The absurdity of nine stolen bases begins with Alex Cora, who’s helping these Red Sox be more than they probably deserve

Red Sox

The absurdity of nine stolen bases begins with Alex Cora, who’s helping these Red Sox be more than they probably deserve
Alex Cora’s Red Sox remain in the hunt for a wild-card berth despite myriad injuries and an underpowered roster. Charles Krupa/AP


The Red Sox stealing nine bases in victory on Sunday night is profound absurdity. By sports standards, anyway. The modern world has inflated the international absurdity benchmark impossibly high, but who knows? Maybe Triston Casas refuses to give up the microphone and locks himself in the dugout bathroom sometime this week.

I speak for all of us when I say: Get well soon, Tristan. You’re fun to watch play baseball. But also, maybe don’t get well and keep doing this a little while longer?

I wouldn’t call the Red Sox week at large absurd, but you might. Boston’s middling, muckabout nine took two of three from each of two of the best teams in baseball — first against the National League-leading Phillies, then the MLB-leading Yankees.

“Like I always say, we’re gonna battle, we’re gonna make mistakes, we’re gonna win games,” manager Alex Cora told reporters, as he indeed often does.

Unexpected? Sure. But this is the sport that gave the world “small sample size.” Where the best team you’ve ever seen still lost 50 games and where we’re a couple years from a playoff berth being determined by a draw from a bingo hopper.

But nine stolen bases? Never mind the Red Sox, that’s happened four times this century, period. (Cincinnati did it last June, the only other since MLB tried to boost steal numbers before last season.) Six times since the berth of the wild card in 1994. Ten times since the end of the 1918 season.

There have been 20 perfect games since the end of the 1918 season. There have been 14 unassisted triple plays. It’s that rare.

That it was done by the Red Sox, for so long a franchise of lead-foot, double-clubbing sluggers, makes it doubly fun. The 1964 Sox were the stone standard: The AL’s best in batting average, No. 1 in doubles, No. 2 in homers … they attempted nine steals in their last 84 games. (Carl Yastrzemski led them for the season. He went 6 for 11.)

Terry Francona’s 2004 champions had nine stolen bases … in the entire month of June. Even Cora’s teams were hardly fleet before this season, second-to-last with 40 swipes in 2021 and fifth-to-last in 2022.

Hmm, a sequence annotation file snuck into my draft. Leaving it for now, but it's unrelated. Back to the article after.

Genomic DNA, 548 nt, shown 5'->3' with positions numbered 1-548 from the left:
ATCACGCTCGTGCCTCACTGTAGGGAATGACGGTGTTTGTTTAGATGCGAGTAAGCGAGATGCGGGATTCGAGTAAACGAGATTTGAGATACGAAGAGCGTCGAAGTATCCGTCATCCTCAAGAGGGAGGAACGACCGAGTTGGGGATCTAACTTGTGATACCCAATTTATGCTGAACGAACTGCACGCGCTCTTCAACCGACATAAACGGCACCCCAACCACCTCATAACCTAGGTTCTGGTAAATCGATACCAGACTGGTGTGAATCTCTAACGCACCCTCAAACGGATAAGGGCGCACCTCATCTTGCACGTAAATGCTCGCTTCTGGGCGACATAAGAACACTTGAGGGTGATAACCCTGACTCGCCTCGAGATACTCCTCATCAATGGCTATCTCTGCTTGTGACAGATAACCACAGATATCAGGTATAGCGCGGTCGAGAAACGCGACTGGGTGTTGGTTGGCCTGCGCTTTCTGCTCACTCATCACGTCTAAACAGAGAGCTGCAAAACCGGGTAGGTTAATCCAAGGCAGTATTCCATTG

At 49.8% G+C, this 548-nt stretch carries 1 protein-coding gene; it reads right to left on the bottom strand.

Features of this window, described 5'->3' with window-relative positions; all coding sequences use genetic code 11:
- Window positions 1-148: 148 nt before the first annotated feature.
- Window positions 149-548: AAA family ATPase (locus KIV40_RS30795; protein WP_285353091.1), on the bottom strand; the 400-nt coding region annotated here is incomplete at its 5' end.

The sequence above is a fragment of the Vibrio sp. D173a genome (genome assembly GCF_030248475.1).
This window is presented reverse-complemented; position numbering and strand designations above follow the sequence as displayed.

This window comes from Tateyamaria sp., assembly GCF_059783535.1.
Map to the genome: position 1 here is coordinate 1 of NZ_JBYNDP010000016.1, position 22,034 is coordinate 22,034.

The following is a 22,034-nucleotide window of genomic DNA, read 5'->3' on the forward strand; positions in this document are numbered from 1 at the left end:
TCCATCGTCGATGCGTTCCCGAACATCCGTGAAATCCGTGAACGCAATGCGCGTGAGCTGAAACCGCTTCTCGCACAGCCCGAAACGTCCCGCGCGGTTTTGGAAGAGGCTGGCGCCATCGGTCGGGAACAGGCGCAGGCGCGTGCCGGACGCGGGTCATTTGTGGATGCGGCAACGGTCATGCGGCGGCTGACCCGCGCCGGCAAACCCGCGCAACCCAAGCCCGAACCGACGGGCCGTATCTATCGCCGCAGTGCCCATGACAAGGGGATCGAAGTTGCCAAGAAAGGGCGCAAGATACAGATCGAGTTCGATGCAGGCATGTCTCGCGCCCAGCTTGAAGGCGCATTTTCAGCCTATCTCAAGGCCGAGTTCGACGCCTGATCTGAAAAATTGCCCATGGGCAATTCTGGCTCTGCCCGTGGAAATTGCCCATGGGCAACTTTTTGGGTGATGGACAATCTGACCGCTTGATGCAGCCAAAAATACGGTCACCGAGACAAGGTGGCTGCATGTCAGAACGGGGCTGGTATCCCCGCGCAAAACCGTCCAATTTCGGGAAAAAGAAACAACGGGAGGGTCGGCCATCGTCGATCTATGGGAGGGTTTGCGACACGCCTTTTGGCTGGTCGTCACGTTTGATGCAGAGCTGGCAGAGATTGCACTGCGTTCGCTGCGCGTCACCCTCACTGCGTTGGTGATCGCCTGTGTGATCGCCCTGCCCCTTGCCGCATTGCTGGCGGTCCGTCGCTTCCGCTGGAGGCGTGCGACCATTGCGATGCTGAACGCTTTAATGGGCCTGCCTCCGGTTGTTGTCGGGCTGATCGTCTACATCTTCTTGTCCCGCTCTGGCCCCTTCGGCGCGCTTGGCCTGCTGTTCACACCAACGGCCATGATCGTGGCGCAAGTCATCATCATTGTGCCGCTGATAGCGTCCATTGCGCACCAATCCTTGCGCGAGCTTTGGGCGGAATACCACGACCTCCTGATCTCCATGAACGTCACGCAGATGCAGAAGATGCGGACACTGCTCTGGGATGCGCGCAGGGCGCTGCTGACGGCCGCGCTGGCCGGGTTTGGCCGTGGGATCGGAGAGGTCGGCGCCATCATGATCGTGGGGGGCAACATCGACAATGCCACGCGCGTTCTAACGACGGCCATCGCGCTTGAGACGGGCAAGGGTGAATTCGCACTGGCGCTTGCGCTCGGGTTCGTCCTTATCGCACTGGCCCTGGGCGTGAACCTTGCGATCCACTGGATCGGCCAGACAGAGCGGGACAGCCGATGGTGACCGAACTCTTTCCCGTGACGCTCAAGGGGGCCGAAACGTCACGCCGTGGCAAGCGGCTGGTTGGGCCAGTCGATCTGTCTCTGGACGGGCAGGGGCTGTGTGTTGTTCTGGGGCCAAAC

This season, of course, has forced adaptability. Both because of offseason roster construction and in-season plague. Jarren Duran has played every game this season. Ceddanne Rafaela has missed one. David Hamilton has been leaned on following the loss of Trevor Story.

All three are among the fastest players in the game. They run. Thus, the Red Sox run. Monday morning, they’re fifth in the majors (and tops in the American League) with 69 steals. Their 77 percent success rate is a tick below league average, but in the 13 games Boston’s swiped multiple bases, Boston is 11-2.

In five of those wins, the offense had two or fewer extra-base hits. It’s been a way to produce when production has been lacking.

To say nothing of compelling baseball watching. And the classic case of a manager getting the absolute most out of the ingredients in his kitchen.

Cora’s status going forward was a subject on discussion on Sunday’s broadcast, the ESPN crew almost all knowing him well from his time at the network. Their suspicions are in line with most everyone else’s that the manager is not long for Boston, with other opportunities awaiting him should his contract finish at season’s end, and even should he sit out 2025 to wait for something better to develop.

“Even the last two seasons where the Red Sox finished in last, they were competitive. They competed with a below-average team, and they continue to hustle out there for Alex Cora,” Eduardo Pérez mused. “The players relate to his personality, and you can see it on the other end as well.”

We locals can quibble, given both the 2022 and 2023 teams folded down the stretch after their trade deadline wishlists weren’t fulfilled, but it’s a relatively minor gripe about teams that were fringe contenders anyway. And the 2024 team’s seeming magnetic pull to the middle — Sunday’s win made them 37-35, Boston’s first time more than a game away from .500 since they were 26-24 on May 23 — shouldn’t erase that a lot more could’ve gotten a lot less from this collection.

There’s a spring in Cora’s step that simply hasn’t been present the last couple years. Part of it is health, as he’s discussed. Part of it is perspective, his place in the game’s graces again secured after his involvement in the Astros’ scandal.

Part of it is getting to be part of this team, a striving, driving group trying to make something of itself completely freed from expectation.

But part of it also is the knowledge he’s a few months away from writing his own ticket. Alex Cora can do whatever he wants at the end of this baseball season, in Boston or elsewhere. He’s got his rings. He’s got his bonafides.

Next comes when he decides it’s so.

Good for him. And good for us, because we’ve all experienced enough of the world’s brand of bad absurdity lately to appreciate the good kind.

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